Opinion: why this car's new Nürburgring lap record is 'total bullsh*t'
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Taking your latest and greatest vehicular masterpiece to Germany's Nürburgring Nordscheife to attack record lap-times (and drive a stake into the hearts of your rivals) is nothing new.
'Green Hell' has always been a bit of an icon in the racing and motoring world as one of the largest and most treacherous man-made ribbons of race-track on the planet. But the act of factory organisations taking new performance cars to the 'Ring and setting a time for marketing purposes really only kicked into gear in the early noughties.
It was a development spurred on somewhat by the car enthusiast-focused magazines and websites that built their success on big, beefy headlines about numbers. Power, torque, and a competitive — if not record braking — Nürburgring lap-time became enough to build an overnight cult of followers for any given sports car or hot hatch (or, these days, even SUVs).
There are multiple lines of arguments of dissent that have spun off the Nürburgring's growth in popularity. The Grand Tour's James May regularly argues that it's the ruination of almost all modern performance cars, for example.
But, it's not too much of a stretch to go a step further and say that the weekend's events teeter on the edge of 'fake news' territory.
Over the weekend, up-and-coming Chinese car company Lynk & Co claimed that they had reset the Nürburgring's lap records for four-door cars and for front-wheel drive cars. They did this with their new '03' sedan — a winged little beast featuring a turbocharged 2.0-litre four-cylinder engine with a claimed 393kW of power and 504Nm of torque.
That power, combined with a six-speed sequential gearbox, helps hurl the 03 to 100km/h in a claimed 4.4 seconds, 200km/h in 10 seconds, and to a top speed of 310km/h. The lap itself makes for captivating viewing. Driver Thed Björk threads numerous needles and slams plenty of kerbs, on his way to recording a 7min 20.1sec lap-time.
Lynk & Co says that that's three seconds quicker than the former four-door record held by the Jaguar XE SV Project 8, and while also being a ballistic 25-odd seconds quicker than the former front-wheel drive record set recently by the Renault Megane RS Trophy-R.
It's incredibly quick, incredibly impressive, and ... also total bullsh*t.
Lynk & Co labelled the effort as the being the first time a Chinese manufacturer has claimed a record on the Nürburgring with a mass production-based car. But there's a lot to unpack there with that word; production.
Anyone who's read this far into the story will know that it's not possible to walk into a showroom tomorrow and just buy a Lynk & Co 03. You could argue that the same line applies to the aforementioned Jaguar and Renault of course, but the point is that both of those cars are genuine, made-in-numbers production cars. Both are even coming to New Zealand.
The Lynk & Co? Well, it's not even a production car yet. It's a concept.
What's more, it's a concept that will likely need a few changes here and there to actually become road legal. It's built by the same group — Cyan Racing — that make the Lynk & Co TCR touring car. From where couch-racers like me are sitting, the 03 Concept looks to just be the TCR race car fitted with a set of "road legal tyres" and a friendlier cabin.
If this thing goes into production — proper, production — with no changes, I'll proudly eat my hat. And a side of humble pie.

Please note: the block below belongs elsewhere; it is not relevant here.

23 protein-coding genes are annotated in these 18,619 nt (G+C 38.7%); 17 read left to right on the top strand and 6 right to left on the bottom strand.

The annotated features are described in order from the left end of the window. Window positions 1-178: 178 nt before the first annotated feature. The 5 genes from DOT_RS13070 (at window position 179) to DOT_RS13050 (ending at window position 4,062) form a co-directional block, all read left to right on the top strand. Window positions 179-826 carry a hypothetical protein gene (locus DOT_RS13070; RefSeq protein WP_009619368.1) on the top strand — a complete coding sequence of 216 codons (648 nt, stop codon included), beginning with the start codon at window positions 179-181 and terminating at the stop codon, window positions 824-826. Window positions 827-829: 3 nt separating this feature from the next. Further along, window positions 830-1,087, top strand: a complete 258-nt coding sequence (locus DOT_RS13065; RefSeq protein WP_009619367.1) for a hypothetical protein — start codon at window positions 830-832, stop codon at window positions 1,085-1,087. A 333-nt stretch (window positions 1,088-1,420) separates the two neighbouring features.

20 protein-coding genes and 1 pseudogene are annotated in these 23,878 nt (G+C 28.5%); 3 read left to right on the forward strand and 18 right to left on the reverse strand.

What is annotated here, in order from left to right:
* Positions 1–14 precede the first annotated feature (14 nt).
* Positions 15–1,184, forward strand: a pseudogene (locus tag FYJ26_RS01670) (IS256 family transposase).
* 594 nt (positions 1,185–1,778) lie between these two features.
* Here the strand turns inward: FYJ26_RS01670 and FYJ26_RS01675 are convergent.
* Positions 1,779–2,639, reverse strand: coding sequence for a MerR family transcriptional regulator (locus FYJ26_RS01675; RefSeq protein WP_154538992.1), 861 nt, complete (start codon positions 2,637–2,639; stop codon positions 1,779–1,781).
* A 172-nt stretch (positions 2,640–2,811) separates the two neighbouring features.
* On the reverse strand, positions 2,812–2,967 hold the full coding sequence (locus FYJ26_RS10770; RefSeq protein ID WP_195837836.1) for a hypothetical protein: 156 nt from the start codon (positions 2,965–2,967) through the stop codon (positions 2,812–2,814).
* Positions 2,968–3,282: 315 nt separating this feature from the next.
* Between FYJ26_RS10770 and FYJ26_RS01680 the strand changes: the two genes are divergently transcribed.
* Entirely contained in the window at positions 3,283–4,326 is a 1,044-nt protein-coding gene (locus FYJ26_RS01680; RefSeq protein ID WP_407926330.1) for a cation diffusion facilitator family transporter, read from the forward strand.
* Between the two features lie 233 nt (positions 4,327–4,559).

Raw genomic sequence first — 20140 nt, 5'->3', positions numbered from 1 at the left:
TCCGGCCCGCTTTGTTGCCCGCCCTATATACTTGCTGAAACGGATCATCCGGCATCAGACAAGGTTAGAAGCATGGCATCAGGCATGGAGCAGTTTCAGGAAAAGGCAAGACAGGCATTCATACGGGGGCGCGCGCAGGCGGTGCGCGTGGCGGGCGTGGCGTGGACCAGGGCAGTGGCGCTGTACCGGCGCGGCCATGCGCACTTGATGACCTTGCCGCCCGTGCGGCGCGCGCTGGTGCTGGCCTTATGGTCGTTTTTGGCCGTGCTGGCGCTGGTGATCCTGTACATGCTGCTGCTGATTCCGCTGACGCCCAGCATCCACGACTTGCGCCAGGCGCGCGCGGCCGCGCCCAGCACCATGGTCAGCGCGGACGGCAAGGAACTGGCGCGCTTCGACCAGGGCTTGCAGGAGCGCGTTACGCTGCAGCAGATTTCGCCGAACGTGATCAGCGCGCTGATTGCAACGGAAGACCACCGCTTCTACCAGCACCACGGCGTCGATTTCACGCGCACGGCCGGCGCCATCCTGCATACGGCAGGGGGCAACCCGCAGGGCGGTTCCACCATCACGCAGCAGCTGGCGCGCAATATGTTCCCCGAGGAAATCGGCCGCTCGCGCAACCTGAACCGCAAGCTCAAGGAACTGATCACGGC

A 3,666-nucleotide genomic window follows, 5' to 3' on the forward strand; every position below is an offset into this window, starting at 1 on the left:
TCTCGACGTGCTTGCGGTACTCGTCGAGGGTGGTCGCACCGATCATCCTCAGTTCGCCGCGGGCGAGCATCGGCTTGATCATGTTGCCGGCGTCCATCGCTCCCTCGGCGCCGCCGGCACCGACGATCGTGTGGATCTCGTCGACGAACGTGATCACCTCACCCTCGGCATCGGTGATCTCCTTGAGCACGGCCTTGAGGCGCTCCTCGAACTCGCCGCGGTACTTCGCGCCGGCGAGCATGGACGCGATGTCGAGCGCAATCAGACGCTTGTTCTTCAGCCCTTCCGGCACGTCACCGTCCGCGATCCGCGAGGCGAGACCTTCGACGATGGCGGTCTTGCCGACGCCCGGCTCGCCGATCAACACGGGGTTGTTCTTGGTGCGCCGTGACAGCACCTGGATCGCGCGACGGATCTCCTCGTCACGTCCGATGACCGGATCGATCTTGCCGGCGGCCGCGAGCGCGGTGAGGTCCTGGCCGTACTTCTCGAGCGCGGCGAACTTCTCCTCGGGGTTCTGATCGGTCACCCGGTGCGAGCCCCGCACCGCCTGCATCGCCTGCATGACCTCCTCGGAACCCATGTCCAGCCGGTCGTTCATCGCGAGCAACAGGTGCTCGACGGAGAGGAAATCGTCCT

But, it's not just couch racers like me who are questioning the record. Actual race driver Robb Holland, a former British Touring Car Championship regular and former TCR driver himself, was among those to call out the legitimacy of the lap on Jalopnik.
"Calling massive BS on this one. It’s not currently available to the public and even when it is it will only be available to VIPs. Seriously?," he said.
"I mean it’s got a sequential transmission for f**ks sake. This looks to be basically their TCR car with 'road legal' tires. Lynk & Co have a history of pulling this crap. In fact their TCR car is the only TCR car competing in WTCR that isn’t available for sale to customers. [...] I’m sorry but it’s BS stunts like this that give Ring records a bad name and make it impossible to tell who is playing by the rules and in fact WTF the rules even are."
He's right on that VIP front, too. A very limited run of 'production' 03 Concepts have been made available to a selection of VIPs in Sweden. Is that really enough to make it a 'production' car? What's stopping any other brand from taking one of their TCR race-cars, bolting on street-legal rubber, setting a 'Ring record, and claiming that they'll sell a handful to VIPs (read; a few mates) in order for it to be considered a 'production car'?
Who makes the rules here?
The whole thing is silly, and makes a mockery of what's already considered to be a bit of a joke in the first place.
A significant chunk of that aforementioned Renault lap record can be attributed to the use of a new, very advanced Bridgestone Potenza S007 tyre (an OEM tyre for the Ferrari F12 Berlinetta). The Jaguar Project 8, meanwhile, was deployed in its 'Track Pack' configuration for the lap, with a set of Michelin Pilot Sport Cup 2 R tyres bolted on (yup, a tyre that isn't standard to the car. Project 8s get a non-R Cup 2 as standard).
Even the Honda Civic Type R FK8 that held the record before the Renault was criticised for doing the lap with a 'floating' roll cage fitted. Nürburgring hi-jinks is just what we expect these days, but at least the Renault, Honda, and Jaguar are real cars.
Look, I quite like Lynk & Co. Their partnership with Volvo seems to have been a smart one for all involved, their designs are sharp and look like nothing else out there, and they bring a lot of innovative ideas to the table in the ride-sharing space.
But the motoring world needs to stop manufacturers from claiming lap records that border on total farce.